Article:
Earlier this year in a bankruptcy deal, Radioshack sold its assets for $26.2 million dollars. Some of this was for the user data of 67 million of its customers. Initially, this included credit-card data, Social Security numbers, dates of birth, and phone numbers for 117 million people, but various courts reduced access to only seven of 170 fields of data. Among these reduced fields are names, addresses, purchasing history, and email addresses.
In today’s world, such user data is well sought after by companies, and for good reason – analysis of customer behavior can allow for more affective advertising, the creation of more successful product lines, a greater understanding of customer satisfaction, and much more. As a result, the purchase and sale of such data is more commonplace than ever before, especially on the internet. This has only been spurred on by the abundance of free entertainment available on the web – websites that provide content for free must make a profit somehow and it turns out that the cliché “If you’re not paying for it, you are the product” is a reality all across the web.
For example, merely by accessing the frontpage of Buzzfeed, a user is connected to about 30 third party websites, including Google, Facebook, Twitter, Adobe, and over a dozen sites devoted to gathering user information for advertising purposes. Ten of these websites add cookies that continue to track a user’s web browsing habits long after they navigate away from the page (and many never bother to remove them). One of these sites belongs to Lotame, a company that allows anyone to sell user data and pay for “instant access to a pool of more than three billion cookies and a billion mobile device IDs.”
Beyond this “passive” tracking of users, a huge amount of information is available through social media. On Twitter alone, it’s estimated that about 500 million tweets are sent per day (that’s 6000 every second!) and as such, the vast majority of them are never seen by anyone. With access to the “Twitter Firehose,” an expensive developer tool, you gain access to the data on every single tweet. This allows a company to scrape the internet, searching for positive or negative reactions to certain products or a recent announcement. It also lets them preempt any possible PR disasters by starting damage control early.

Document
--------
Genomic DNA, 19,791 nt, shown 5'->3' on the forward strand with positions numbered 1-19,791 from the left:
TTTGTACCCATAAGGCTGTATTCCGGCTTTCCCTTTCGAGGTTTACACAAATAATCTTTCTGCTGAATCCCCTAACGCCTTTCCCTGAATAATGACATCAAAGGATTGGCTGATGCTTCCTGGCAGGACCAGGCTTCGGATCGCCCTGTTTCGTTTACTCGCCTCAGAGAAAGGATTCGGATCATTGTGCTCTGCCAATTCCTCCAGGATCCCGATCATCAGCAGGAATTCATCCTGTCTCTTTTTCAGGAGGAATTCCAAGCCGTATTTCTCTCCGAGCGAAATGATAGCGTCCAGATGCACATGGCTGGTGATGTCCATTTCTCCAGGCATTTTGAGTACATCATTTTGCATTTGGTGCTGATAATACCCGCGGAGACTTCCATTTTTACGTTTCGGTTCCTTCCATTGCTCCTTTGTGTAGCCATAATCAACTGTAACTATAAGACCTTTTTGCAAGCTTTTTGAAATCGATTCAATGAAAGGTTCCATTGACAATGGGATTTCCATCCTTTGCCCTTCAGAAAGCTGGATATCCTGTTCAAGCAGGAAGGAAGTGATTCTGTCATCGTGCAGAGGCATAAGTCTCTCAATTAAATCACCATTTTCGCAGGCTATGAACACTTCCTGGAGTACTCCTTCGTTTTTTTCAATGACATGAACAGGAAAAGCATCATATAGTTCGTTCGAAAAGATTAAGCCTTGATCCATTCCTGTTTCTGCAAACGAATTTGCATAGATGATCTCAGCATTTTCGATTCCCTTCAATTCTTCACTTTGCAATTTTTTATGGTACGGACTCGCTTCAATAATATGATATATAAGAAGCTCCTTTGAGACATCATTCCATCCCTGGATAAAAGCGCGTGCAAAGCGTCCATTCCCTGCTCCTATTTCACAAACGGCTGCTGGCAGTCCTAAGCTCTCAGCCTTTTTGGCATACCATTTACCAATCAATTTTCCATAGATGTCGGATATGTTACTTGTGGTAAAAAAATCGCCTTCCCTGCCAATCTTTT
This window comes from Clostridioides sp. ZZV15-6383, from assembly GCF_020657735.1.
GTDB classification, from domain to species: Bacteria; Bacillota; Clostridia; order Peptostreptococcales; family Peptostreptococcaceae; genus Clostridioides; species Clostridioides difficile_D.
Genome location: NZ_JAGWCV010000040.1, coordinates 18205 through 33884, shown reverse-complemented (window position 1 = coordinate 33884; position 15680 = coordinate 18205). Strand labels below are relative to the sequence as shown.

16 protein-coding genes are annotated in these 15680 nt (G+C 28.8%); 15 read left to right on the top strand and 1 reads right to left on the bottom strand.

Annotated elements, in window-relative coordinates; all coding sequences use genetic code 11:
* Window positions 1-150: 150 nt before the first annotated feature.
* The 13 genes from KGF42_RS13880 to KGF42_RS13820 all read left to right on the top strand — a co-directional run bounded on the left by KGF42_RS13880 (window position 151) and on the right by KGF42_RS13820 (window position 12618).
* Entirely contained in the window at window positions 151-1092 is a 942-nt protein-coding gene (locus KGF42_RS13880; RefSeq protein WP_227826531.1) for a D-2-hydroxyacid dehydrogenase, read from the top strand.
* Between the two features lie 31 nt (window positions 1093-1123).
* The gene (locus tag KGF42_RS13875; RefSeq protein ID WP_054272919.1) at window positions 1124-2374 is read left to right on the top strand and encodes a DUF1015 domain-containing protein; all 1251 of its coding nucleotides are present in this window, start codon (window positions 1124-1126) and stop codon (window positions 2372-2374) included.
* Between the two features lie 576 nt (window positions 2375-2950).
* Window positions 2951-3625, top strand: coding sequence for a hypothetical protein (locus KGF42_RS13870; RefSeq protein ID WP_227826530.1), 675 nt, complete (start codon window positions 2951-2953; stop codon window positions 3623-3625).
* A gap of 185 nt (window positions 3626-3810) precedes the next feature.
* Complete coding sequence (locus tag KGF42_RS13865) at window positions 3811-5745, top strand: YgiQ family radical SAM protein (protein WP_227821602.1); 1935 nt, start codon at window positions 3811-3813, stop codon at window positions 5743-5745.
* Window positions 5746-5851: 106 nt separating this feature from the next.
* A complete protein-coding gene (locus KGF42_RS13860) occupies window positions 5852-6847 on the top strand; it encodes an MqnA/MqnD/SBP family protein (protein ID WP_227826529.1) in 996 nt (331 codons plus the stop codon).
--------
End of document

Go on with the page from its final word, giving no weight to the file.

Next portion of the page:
Realistically, smaller companies don’t need to pay for the “Twitter Firehose.” Even though Twitter’s site only gives access to as little as 1% of tweets in realtime, scraping Twitter, Facebook, Instagram, Tumblr, and other social media sites can provide all the consumer opinions a company could ever wish for. After all, if billions of users are willingly putting their valuable data out in the open, why not capitalize on it?
1. McCarty, Dawn. “RadioShack Sells Customer Data After Settling With States.” Bloomberg.com. Bloomberg, 20 May 2015. Web. 04 Nov. 2015. http://www.bloomberg.com/news/articles/2015-05-20/radioshack-receives-approval-to-sell-name-to-standard-general;↩
2. “Bankruptcy Judge Approves Sale of RadioShack Name and Data.” The New York Times. The New York Times, 20 May 2015. Web. 04 Nov. 2015. http://www.nytimes.com/2015/05/21/business/bankruptcy-judge-approves-sale-of-radioshack-name-and-data.html↩
3. “Global Third-Party Data Exchange | Lotame.” Lotame. Lotame, n.d. Web. 04 Nov. 2015. http://www.lotame.com/data-exchange/↩
4. “Twitter Usage Statistics.” – Internet Live Stats. N.p., n.d. Web. 04 Nov. 2015. http://www.internetlivestats.com/twitter-statistics/↩
5. Geere, Duncan. “It’s Not Just You: 71 Percent of Tweets Are Ignored.” Wired.com. Conde Nast Digital, 11 Oct. 2010. Web. 04 Nov. 2015. http://www.wired.com/2010/10/its-not-just-you-71-percent-of-tweets-are-ignored/↩